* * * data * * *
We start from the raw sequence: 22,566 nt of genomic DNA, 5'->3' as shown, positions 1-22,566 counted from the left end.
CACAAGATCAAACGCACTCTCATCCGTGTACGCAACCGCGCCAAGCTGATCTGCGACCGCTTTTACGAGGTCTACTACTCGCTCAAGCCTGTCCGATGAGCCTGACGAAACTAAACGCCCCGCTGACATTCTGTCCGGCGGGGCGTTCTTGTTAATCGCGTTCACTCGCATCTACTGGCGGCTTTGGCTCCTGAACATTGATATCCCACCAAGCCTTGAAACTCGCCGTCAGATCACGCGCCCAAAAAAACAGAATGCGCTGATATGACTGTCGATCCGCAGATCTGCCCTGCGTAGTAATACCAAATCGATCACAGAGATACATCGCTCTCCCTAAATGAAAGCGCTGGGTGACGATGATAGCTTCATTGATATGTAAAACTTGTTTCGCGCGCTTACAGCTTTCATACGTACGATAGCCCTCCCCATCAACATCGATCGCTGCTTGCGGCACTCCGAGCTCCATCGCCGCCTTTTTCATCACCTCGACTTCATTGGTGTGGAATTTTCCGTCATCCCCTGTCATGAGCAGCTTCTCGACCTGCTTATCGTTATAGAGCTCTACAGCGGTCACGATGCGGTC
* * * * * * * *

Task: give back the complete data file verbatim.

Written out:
We start from the raw sequence: 22,566 nt of genomic DNA, 5'->3' as shown, positions 1-22,566 counted from the left end.
CACAAGATCAAACGCACTCTCATCCGTGTACGCAACCGCGCCAAGCTGATCTGCGACCGCTTTTACGAGGTCTACTACTCGCTCAAGCCTGTCCGATGAGCCTGACGAAACTAAACGCCCCGCTGACATTCTGTCCGGCGGGGCGTTCTTGTTAATCGCGTTCACTCGCATCTACTGGCGGCTTTGGCTCCTGAACATTGATATCCCACCAAGCCTTGAAACTCGCCGTCAGATCACGCGCCCAAAAAAACAGAATGCGCTGATATGACTGTCGATCCGCAGATCTGCCCTGCGTAGTAATACCAAATCGATCACAGAGATACATCGCTCTCCCTAAATGAAAGCGCTGGGTGACGATGATAGCTTCATTGATATGTAAAACTTGTTTCGCGCGCTTACAGCTTTCATACGTACGATAGCCCTCCCCATCAACATCGATCGCTGCTTGCGGCACTCCGAGCTCCATCGCCGCCTTTTTCATCACCTCGACTTCATTGGTGTGGAATTTTCCGTCATCCCCTGTCATGAGCAGCTTCTCGACCTGCTTATCGTTATAGAGCTCTACAGCGGTCACGATGCGGTC